If this doesn’t work out, we will have no choice but transfer the assets to another organization, either Haiku-related (that would be the HSA), or more general (SFC or the like?). I don’t know much about how these are run, so before we do this, we should carefully consider it and analyze what it would mean for the project. And even then, someone still has to make decisions on how the money is spent and probably do their part of reporting on it. So it doesn’t even solve the problem automagically - it only reduces the amount of work.
i’m not linux bashing. firefox was always multiplatform. nuke, flare and smoke won oscars and were only offered on linux workstations till recently, so i’m not sure what you’re getting at re: bashing.
the rest of everything you say there is projection, i don’t talk about “usage feel” ever (gonna note here there also isn’t a single linux-exclusive desktop environment so ux conversations don’t belong in a linux chat anyway).
Yes, the Haiku Inc. is the major source of our problems. It was excusable years ago for the good of faith. But now, after so many years of inactivity we are locked down. There’s no way for Haiku to improve without financial support and paid contracts.
Still, it is the kind of things you are expected to mess with when using Linux for realtime audio (wether actually useful or not). We are indeed quite far from it in terms of latency (for various reasons, including the fact that we still ship debug mode kernels and the fact that our audio drivers use insanely large buffers to provide glitch-free audio playback). What I see as a problem in the Linux side is that you need to mess with quite a lot of things. My point is that they still don’t have an “it just works” solution (not that we do any better currently, but at least we don’t pretend to).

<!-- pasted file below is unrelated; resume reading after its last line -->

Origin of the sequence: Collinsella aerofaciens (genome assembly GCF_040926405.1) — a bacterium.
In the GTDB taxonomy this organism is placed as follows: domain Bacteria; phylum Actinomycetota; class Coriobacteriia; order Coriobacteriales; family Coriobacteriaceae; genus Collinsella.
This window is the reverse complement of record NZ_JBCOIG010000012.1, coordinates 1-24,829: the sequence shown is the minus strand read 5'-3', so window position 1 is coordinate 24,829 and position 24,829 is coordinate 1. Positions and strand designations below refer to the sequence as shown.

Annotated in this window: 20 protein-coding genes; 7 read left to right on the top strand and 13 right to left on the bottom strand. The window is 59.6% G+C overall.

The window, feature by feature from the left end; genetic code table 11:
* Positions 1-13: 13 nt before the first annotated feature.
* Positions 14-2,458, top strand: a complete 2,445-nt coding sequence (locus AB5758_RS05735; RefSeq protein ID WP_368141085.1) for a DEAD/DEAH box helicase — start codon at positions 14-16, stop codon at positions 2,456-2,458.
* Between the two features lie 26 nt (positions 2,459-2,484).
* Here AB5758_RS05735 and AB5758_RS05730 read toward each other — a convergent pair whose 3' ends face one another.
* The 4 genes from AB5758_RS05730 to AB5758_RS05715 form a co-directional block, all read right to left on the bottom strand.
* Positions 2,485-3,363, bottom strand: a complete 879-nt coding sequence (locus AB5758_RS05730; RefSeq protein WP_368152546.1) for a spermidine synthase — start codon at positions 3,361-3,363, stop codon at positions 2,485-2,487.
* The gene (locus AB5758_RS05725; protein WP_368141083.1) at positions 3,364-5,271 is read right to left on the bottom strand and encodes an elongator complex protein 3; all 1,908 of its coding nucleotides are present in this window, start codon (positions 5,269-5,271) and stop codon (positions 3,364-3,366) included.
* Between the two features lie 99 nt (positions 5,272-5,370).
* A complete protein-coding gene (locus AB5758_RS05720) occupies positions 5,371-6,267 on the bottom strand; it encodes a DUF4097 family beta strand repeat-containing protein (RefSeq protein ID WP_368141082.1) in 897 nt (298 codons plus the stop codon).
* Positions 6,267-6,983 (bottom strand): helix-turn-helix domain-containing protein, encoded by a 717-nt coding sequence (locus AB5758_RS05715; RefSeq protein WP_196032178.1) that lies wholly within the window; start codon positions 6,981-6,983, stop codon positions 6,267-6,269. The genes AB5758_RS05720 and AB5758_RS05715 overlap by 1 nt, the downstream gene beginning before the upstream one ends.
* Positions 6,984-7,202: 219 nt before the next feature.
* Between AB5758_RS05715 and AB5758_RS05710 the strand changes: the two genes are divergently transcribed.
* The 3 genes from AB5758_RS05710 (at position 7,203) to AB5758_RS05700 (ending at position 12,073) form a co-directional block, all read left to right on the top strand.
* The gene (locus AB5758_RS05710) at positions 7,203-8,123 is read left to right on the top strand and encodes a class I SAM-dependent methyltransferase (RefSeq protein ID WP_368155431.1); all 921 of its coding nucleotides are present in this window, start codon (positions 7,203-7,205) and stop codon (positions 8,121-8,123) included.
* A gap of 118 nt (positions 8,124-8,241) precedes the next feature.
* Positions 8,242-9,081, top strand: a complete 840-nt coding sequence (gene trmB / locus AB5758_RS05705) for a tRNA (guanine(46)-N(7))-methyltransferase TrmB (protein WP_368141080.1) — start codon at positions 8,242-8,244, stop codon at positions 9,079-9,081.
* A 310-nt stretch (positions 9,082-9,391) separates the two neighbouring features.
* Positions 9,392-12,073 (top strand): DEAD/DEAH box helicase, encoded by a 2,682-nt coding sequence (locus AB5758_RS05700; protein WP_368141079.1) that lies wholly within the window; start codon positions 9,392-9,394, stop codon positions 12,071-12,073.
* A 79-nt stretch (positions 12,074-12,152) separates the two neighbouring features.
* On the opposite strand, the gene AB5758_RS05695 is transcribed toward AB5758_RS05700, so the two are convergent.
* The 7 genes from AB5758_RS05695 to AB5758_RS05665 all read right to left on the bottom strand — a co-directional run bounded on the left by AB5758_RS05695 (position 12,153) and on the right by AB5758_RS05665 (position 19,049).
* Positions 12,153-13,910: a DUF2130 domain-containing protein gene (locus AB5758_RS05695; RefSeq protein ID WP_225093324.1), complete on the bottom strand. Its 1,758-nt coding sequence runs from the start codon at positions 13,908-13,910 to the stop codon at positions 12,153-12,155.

No, it is not. If it was, people would have found other ways to achieve things. In the case of contracts, one could start a kickstarter campaign, create a liberapay account, use bountysource, …
In none of these cases Haiku, inc would get in the way. They may even contribute some money to the effort. So, we are not locked down in any way. We even already have another supporting association in the form of the HSA, which already has a sane management. The fact that Haiku inc is still the one advertised on haiku-os website and gets the most donations means that people are still sort-of happy enough with how things are. Otherwise we would just kick the inc out of the project. And frankly, I think the people trying to keep it running would be relieved if they didn’t need to anymore.
Remember that the inc is run by the very same people who write the code and run our servers, in the same conditions (people doing this in their free time, etc). As such I feel it isn’t appropriate to say they are locking things or getting in the way. They are doing their best, as is everyone else.
You must agree that it’s a different point than what you stated before. RT kernel patches has nothing to do with that. Yes, under linux it may be hard with problematic hardware to get things working.
But honestly with all computers I have, I can do an “apt-get install jack2 qjackctl ardour amsynth jack-keyboard” and once started I get everything work without problems. You just have to remember closing youtube tabs in the browser.